Monday 23 March 2015

Where do we go in our dreams, and why?

From what I have read of anthropology, tribal people (hunter gatherers especially) seem to believe that when you dream of a place, you go to that place - or your spirit does. This belief seems very sensible, and - with a few qualifications - probably more true than not.

My general perspective on dreams is that they are very important, but remembering dreams is not very important - they do their necessary work at an unconscious or subliminal level. The few and infrequent dream fragments we recall on waking can therefore be misleading. However, they are all the evidence we have.


I have certain places where I go in my dreams - and each tends to have a fairly typical mood or type of event associated with it.

Firstly, none of these places much resemble the 'real' places. So, when I dream of Durham Castle (which is a university college where I lived for a year) it has negligible physical resemblance to the actual castle - it is some kind of essence I dream about. The Durham dreams are always enjoyable and somewhat inspiring - which is my attitude to the place itself.

When I dream about Newcastle upon Tyne (where I live), I am often discovering some new and wonderful place or building that I 'never noticed before' - although last night I had the opposite kind of surprise, that the West End of the city (a street I lived while a student) had become a site of social collapse and violent strife.

(But, to be fair, that was one of those maddening dreams when, for some reason, I lacked shoes and socks - and pretty much anywhere is threatening in those circumstances.)  

I quite often dream negatively about Glasgow, dreams with a sense of oppression and meaninglessness - which are a fairly accurate encapsulation of my state of mind during the time I lived there.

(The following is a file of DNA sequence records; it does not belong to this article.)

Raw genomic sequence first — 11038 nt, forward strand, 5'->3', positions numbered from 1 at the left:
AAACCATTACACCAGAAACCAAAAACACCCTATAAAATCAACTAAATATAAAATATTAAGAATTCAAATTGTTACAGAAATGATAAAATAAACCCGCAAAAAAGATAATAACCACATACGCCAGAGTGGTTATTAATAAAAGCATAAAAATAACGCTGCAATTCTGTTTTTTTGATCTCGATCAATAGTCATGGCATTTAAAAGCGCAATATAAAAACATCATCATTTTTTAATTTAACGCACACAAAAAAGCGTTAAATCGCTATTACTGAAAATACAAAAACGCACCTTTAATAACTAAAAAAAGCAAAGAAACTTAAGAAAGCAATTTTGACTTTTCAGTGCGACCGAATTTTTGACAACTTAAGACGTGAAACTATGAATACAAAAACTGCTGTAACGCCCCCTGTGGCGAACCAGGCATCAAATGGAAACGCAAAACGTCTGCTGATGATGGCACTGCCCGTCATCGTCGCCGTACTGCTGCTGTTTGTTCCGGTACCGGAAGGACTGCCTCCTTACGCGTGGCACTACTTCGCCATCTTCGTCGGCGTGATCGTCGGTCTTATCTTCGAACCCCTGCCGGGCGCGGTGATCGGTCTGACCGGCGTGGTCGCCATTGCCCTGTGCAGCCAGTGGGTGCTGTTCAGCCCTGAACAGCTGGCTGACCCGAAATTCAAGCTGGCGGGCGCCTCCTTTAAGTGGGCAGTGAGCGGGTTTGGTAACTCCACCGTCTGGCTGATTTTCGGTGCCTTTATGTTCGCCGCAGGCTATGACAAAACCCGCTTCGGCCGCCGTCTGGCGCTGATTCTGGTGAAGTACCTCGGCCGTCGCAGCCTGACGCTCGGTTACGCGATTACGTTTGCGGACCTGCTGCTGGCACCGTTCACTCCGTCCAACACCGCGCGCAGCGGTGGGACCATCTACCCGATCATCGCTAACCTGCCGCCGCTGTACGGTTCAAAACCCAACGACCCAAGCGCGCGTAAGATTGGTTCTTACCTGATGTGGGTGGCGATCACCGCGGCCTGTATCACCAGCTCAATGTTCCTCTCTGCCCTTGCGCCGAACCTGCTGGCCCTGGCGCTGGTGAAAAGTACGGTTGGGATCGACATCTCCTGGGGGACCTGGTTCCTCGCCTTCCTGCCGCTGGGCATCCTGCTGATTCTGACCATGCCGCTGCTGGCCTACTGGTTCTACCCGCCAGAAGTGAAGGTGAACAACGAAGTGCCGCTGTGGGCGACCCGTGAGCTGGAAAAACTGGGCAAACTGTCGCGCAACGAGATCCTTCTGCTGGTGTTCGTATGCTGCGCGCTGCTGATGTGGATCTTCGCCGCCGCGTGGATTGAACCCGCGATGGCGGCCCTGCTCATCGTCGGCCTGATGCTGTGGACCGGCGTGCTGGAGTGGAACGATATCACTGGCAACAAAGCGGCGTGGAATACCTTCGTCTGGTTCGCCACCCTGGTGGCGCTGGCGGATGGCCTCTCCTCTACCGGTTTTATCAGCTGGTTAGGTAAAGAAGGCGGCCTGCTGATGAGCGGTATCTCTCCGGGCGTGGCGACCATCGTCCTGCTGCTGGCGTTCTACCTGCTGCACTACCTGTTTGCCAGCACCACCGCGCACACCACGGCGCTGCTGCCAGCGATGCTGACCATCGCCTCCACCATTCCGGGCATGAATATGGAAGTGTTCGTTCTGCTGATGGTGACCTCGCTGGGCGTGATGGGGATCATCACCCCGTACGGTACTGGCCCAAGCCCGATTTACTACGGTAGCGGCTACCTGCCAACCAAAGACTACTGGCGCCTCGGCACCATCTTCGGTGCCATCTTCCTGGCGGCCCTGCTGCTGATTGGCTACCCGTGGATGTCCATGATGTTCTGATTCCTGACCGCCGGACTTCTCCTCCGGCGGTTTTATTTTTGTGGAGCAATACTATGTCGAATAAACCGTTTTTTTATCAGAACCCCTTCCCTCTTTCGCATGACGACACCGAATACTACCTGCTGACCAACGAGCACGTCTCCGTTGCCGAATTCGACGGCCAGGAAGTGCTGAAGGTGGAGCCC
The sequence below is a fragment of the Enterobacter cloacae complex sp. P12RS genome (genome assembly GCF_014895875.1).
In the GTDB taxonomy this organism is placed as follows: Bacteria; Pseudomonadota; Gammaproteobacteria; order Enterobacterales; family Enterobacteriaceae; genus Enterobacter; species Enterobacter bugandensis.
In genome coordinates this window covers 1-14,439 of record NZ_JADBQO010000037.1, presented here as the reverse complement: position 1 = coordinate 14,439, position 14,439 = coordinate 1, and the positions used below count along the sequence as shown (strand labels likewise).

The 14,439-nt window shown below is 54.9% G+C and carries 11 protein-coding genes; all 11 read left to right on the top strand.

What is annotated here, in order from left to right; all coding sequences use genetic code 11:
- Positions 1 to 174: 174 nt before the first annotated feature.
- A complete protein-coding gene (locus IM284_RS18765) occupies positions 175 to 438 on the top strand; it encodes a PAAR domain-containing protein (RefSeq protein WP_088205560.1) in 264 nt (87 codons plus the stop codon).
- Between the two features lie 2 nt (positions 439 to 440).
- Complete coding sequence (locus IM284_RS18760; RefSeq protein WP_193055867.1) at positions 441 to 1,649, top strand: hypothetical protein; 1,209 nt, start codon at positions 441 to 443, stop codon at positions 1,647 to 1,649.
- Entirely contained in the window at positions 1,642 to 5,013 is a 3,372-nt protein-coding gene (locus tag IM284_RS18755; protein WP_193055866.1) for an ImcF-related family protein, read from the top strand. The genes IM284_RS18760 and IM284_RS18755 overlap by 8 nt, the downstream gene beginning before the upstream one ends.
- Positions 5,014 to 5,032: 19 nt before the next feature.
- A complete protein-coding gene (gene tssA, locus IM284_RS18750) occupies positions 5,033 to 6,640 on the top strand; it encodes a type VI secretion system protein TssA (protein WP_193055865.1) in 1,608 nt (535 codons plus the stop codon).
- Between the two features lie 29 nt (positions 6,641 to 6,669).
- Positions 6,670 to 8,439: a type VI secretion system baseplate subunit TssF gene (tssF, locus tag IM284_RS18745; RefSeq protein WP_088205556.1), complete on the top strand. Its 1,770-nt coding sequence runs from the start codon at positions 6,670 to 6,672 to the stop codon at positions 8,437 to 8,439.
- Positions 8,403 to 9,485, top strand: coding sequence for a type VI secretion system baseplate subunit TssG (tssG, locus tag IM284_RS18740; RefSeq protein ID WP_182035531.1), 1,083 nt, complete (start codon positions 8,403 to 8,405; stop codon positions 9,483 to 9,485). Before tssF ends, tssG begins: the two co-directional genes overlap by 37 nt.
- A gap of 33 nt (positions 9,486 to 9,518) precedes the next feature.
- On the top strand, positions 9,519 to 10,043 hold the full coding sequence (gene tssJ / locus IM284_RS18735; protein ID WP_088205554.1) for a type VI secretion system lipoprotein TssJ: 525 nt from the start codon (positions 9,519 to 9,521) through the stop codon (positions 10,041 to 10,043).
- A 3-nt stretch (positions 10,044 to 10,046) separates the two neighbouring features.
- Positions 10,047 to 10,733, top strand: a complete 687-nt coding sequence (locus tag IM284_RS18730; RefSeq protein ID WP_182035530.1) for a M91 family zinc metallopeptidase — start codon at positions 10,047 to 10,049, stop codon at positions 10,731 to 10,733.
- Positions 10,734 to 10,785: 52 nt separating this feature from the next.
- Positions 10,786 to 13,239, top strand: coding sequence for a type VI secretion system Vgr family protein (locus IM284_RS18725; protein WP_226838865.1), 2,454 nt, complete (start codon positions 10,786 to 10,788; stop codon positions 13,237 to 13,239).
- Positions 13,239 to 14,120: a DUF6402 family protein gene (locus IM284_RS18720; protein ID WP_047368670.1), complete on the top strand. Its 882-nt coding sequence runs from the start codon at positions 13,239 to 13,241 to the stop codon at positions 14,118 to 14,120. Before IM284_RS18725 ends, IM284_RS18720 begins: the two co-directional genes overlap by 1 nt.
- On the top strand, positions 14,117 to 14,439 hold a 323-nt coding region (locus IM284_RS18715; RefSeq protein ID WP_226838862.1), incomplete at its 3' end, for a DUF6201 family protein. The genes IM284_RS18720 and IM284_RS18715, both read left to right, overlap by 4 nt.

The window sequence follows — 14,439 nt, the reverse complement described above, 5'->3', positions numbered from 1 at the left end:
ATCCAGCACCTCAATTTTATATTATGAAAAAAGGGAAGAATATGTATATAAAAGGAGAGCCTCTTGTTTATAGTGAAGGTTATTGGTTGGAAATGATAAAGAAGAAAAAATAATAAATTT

(Glasgow was certainly bad for me; but probably for reasons having little to do with the place or people; and mostly to do with my own wrong attitudes, beliefs, weaknesses, and basic unmarried and living alone situation.)

In contrast, I have recurrent delightful dreams about Oxford - which is a city where I have spent many weeks over the decades. Although I love being in the places, walking around, visiting bits and pieces; in real life, I regard Oxford university as mostly a corrupt, dishonest, mediocre and not just useless but actively-very-harmful institution - however, in these dreams it is a kind of paradise of true scholarship and religion (as indeed it has been, through much of its history).


Most of my dreams that I recall are simply those dreams at the end of the night's sleep, from which I am pleased to wake - cyclical and irritating dreams, seedy and violent dreams, dreams of oppression and dementia (the way in which life, especially memory and understanding, keeps slipping away from me in dreams seems like a taste of dementia).

I assume that the purpose of these dreams is vicarious experience of temptation, pain, fear, cowardice, hatred and other types of evil, so that I know these states not just theoretically. And this, although horrible to go through, I presume is one of the potential benefits of a prolonged mortal life. After all, CS Lewis had terrible nightmares all his life, and I infer that much of his vivid writing on evil was a direct consequence of these dream-experiences.


But do I go to these places? Is my body, lying there in bed, one from which the spirit has departed to another place? Am I away voyaging, and often suffering?

Well, yes to all of these; somehow, in some sense.

Therefore, sleep is not a waste of time!

Sleep is not an avoidance of experience but a form of travel, and a valuable balance to waking experience. Not something to be minimised or to be ashamed-of.

Sleep is a biological necessity, a psychological benefit - and probably has great religious significance as well.


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